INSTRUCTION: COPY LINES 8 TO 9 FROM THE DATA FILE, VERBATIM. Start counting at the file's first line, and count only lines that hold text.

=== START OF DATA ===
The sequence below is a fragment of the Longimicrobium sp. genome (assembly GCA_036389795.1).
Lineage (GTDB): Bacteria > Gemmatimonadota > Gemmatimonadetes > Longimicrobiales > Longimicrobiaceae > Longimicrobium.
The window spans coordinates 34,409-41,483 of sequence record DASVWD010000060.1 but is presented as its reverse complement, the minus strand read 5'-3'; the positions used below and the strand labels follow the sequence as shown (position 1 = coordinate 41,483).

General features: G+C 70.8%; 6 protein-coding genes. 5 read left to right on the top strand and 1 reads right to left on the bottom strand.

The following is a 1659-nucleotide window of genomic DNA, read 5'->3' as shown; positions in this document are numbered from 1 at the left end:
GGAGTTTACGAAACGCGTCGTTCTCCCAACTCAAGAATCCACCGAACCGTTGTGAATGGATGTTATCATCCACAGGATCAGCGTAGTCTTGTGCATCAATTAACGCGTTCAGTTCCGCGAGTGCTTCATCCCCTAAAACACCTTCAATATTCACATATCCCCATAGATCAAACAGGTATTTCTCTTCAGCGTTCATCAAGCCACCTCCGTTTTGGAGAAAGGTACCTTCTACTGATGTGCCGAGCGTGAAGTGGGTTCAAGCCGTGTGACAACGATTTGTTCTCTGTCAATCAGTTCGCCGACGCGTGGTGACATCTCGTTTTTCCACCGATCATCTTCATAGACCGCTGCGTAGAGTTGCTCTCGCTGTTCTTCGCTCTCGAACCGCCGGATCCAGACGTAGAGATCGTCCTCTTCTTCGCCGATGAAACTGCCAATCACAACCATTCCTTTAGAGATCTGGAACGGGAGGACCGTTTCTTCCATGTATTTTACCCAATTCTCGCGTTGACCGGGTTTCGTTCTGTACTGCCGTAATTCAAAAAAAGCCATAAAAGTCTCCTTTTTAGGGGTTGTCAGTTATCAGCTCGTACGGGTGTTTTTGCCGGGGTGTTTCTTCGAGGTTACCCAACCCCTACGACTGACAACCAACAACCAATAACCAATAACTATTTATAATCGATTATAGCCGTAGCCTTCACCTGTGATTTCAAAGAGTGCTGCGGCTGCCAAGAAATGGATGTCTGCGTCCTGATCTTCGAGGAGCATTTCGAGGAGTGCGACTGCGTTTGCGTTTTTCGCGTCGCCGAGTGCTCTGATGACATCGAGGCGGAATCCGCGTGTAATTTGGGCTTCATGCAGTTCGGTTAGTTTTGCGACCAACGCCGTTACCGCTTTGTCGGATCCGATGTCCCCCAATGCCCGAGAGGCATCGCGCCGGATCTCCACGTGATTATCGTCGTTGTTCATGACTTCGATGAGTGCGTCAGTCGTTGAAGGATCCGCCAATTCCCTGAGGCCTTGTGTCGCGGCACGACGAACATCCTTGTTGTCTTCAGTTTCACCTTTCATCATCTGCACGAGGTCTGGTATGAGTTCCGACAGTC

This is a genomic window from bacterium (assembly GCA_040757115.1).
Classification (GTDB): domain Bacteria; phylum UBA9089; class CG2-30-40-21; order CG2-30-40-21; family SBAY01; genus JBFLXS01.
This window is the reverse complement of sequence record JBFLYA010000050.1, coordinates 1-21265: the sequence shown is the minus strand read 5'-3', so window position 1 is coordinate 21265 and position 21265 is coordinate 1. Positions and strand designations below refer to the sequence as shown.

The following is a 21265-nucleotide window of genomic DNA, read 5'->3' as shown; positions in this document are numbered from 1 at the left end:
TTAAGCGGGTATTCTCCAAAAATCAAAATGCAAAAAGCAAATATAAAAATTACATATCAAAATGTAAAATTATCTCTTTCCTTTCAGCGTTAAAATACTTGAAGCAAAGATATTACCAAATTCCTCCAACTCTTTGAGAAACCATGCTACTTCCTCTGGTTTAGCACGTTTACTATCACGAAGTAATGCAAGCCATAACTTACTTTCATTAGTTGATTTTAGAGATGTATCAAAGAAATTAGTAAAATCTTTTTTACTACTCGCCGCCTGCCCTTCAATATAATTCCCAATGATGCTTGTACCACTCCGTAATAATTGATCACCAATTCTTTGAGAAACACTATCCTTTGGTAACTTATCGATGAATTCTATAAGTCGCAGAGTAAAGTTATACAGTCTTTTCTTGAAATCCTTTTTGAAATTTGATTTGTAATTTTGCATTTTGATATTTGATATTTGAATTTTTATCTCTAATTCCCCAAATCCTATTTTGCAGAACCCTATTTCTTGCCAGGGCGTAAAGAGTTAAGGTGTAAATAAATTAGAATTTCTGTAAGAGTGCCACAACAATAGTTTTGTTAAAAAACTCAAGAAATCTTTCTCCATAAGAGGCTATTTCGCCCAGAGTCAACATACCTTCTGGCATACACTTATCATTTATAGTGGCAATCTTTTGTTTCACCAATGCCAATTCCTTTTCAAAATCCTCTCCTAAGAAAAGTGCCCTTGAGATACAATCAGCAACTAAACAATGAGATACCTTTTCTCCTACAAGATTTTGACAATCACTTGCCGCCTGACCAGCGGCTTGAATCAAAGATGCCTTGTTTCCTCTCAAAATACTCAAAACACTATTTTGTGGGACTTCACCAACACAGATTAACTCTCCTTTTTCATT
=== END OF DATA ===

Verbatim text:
Classification (GTDB): domain Bacteria; phylum UBA9089; class CG2-30-40-21; order CG2-30-40-21; family SBAY01; genus JBFLXS01.
This window is the reverse complement of sequence record JBFLYA010000050.1, coordinates 1-21265: the sequence shown is the minus strand read 5'-3', so window position 1 is coordinate 21265 and position 21265 is coordinate 1. Positions and strand designations below refer to the sequence as shown.